Medical Care for the Children and Youth in Rwanda
A 100 years after insulin discovery, the survival of youth/children with type 1 diabetes (T1D) is still determined by the country of birth. In some parts of Sub-Saharan Africa, being diagnosed with type 1 diabetes is like a death sentence. However, there has been a significant improvement in other areas, such as Rwanda. This improvement in medical care within Rwanda needs to be sustained.
Especially now during trying times with the COVID-10 outbreak, health insurance is of the utmost importance.
Many children die undiagnosed, or just after being diagnosed, while others suffer from various complications due to inadequate diabetes care due to not having health insurance. Health insurance allows individuals to go to the hospital in a timely fashion avoiding complications and have less worry about the cost.
For the past few years, the nonprofit, Life for A Child (LFAC) has made significant inroads by providing insulin and other needed items for youth with T1D. Unfortunately, LFAC can only support youth and children who are under 26 years old. Due the positive results of these programs, the patients are living longer, leaving more than 600 young adults who are no longer supported by LFAC.
Giving children a brighter tomorrow.
Rwanda has made tremendous progress since the 1994 genocide against the Tutsi. The country now has an innovative type of health insurance, mutuelle de sante. It is family-based health insurance, in which each family member has to pay $4 per year. Since this is family-based health insurance, each family member has to pay before anybody can receive medical care. Rwandan families are large (average=6) and some families are unable to afford such an amount, and in that case, the one with diabetes becomes a victim.
If the family is able to afford the health insurance, once the family is insured, their overall medical cost becomes only 10% of the original total cost. For instance, a diabetes patient will pay $2 for 2 bottles of insulin each month instead of $20, a largely unaffordable amount to the general Rwandan population. In other words, $25 per year will cover insulin for an entire year. The average cost of the round trip to hospital is also $2, therefore we estimate that $50 can cover both insulin and transport per a year. However, based on our experience, some families are unable to pay the $50, and PoH will help them until they can do so.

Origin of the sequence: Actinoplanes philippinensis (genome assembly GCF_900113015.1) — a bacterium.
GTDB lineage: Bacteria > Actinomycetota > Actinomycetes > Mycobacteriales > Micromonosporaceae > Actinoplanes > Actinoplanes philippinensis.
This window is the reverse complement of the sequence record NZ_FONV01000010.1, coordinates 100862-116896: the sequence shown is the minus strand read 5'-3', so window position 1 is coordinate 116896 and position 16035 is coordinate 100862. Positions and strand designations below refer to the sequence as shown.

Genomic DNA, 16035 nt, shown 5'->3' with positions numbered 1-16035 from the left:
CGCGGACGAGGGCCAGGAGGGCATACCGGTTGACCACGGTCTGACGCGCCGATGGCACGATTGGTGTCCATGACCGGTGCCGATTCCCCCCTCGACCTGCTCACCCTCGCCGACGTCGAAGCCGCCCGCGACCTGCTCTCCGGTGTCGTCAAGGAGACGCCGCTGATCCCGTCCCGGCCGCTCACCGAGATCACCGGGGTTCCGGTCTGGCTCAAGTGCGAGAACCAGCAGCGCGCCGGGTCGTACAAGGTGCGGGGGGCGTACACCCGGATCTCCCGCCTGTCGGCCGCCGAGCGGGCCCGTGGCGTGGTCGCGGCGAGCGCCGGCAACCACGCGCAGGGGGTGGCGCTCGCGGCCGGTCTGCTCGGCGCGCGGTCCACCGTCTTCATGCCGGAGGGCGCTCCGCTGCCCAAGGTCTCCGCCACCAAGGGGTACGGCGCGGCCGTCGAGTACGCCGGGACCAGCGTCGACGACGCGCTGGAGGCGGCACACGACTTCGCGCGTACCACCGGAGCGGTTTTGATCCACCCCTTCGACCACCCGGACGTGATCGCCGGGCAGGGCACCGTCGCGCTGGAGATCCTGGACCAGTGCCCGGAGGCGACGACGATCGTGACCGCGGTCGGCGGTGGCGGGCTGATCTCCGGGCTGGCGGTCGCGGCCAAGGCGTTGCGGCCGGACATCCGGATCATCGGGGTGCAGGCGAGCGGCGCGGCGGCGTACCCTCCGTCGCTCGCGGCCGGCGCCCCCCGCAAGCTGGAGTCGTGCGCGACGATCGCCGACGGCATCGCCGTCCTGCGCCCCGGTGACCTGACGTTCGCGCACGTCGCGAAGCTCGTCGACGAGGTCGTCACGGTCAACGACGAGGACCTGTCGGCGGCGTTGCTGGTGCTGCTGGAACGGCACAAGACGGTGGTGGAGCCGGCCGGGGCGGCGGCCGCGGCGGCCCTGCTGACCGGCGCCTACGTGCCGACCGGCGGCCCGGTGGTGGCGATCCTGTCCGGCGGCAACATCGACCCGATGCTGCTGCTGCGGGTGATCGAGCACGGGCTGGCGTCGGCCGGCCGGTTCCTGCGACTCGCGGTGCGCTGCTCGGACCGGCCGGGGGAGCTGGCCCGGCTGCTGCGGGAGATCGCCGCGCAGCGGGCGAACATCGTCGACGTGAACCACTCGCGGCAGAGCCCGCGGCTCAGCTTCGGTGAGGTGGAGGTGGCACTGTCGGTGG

Health insurance is not just for diabetes, but also for other frequent endemic diseases such as malaria, along with other medical needs like maternal and child issues or accidents. The Health Insurance also injects cash into health systems and makes easier for all the stakeholders involved in diabetes care.
By covering health insurance and annual expenses, this allows the child to attend his/her monthly checkup, and families to get more involved in their child’s care, and increase their communication with the medical providers, therefore contributing to a better blood sugars control of the child.
PoH will also support the nurses to visit families and directly get to know the family situation in order to better help the child(ren) with T1D.
TYPE 1 DIABETES:
results from the pancreas’ failure to produce enough insulin for the body.